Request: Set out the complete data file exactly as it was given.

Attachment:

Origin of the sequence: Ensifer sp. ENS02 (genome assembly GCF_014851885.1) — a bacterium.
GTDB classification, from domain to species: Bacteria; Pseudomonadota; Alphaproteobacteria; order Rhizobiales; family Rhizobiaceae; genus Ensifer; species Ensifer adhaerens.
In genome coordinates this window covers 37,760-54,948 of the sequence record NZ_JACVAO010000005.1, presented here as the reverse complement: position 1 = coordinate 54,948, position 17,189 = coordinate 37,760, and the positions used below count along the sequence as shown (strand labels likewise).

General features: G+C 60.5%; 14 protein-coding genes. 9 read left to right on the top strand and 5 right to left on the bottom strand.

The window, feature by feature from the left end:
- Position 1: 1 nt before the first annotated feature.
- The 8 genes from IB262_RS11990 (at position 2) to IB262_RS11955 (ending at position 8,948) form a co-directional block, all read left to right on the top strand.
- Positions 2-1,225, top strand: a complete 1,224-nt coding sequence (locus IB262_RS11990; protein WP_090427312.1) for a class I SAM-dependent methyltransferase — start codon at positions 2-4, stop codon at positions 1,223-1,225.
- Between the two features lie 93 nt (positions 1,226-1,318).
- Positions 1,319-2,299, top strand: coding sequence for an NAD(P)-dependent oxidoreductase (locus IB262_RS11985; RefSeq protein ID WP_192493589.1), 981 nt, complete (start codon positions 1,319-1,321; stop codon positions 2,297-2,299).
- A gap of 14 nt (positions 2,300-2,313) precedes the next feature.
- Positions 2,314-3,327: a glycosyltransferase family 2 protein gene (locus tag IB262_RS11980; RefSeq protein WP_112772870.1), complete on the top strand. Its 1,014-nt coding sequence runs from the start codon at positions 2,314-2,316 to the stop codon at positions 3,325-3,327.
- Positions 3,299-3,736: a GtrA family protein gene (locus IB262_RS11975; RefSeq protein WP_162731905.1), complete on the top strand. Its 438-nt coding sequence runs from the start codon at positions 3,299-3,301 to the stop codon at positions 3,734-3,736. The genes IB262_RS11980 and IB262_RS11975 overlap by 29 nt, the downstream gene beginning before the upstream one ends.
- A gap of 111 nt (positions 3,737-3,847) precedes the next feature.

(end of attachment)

Origin of the sequence: Ensifer sp. ENS02 (genome assembly GCF_014851885.1) — a bacterium.
GTDB classification, from domain to species: Bacteria; Pseudomonadota; Alphaproteobacteria; order Rhizobiales; family Rhizobiaceae; genus Ensifer; species Ensifer adhaerens.
In genome coordinates this window covers 37,760-54,948 of the sequence record NZ_JACVAO010000005.1, presented here as the reverse complement: position 1 = coordinate 54,948, position 17,189 = coordinate 37,760, and the positions used below count along the sequence as shown (strand labels likewise).

General features: G+C 60.5%; 14 protein-coding genes. 9 read left to right on the top strand and 5 right to left on the bottom strand.

The window, feature by feature from the left end:
- Position 1: 1 nt before the first annotated feature.
- The 8 genes from IB262_RS11990 (at position 2) to IB262_RS11955 (ending at position 8,948) form a co-directional block, all read left to right on the top strand.
- Positions 2-1,225, top strand: a complete 1,224-nt coding sequence (locus IB262_RS11990; protein WP_090427312.1) for a class I SAM-dependent methyltransferase — start codon at positions 2-4, stop codon at positions 1,223-1,225.
- Between the two features lie 93 nt (positions 1,226-1,318).
- Positions 1,319-2,299, top strand: coding sequence for an NAD(P)-dependent oxidoreductase (locus IB262_RS11985; RefSeq protein ID WP_192493589.1), 981 nt, complete (start codon positions 1,319-1,321; stop codon positions 2,297-2,299).
- A gap of 14 nt (positions 2,300-2,313) precedes the next feature.
- Positions 2,314-3,327: a glycosyltransferase family 2 protein gene (locus tag IB262_RS11980; RefSeq protein WP_112772870.1), complete on the top strand. Its 1,014-nt coding sequence runs from the start codon at positions 2,314-2,316 to the stop codon at positions 3,325-3,327.
- Positions 3,299-3,736: a GtrA family protein gene (locus IB262_RS11975; RefSeq protein WP_162731905.1), complete on the top strand. Its 438-nt coding sequence runs from the start codon at positions 3,299-3,301 to the stop codon at positions 3,734-3,736. The genes IB262_RS11980 and IB262_RS11975 overlap by 29 nt, the downstream gene beginning before the upstream one ends.
- A gap of 111 nt (positions 3,737-3,847) precedes the next feature.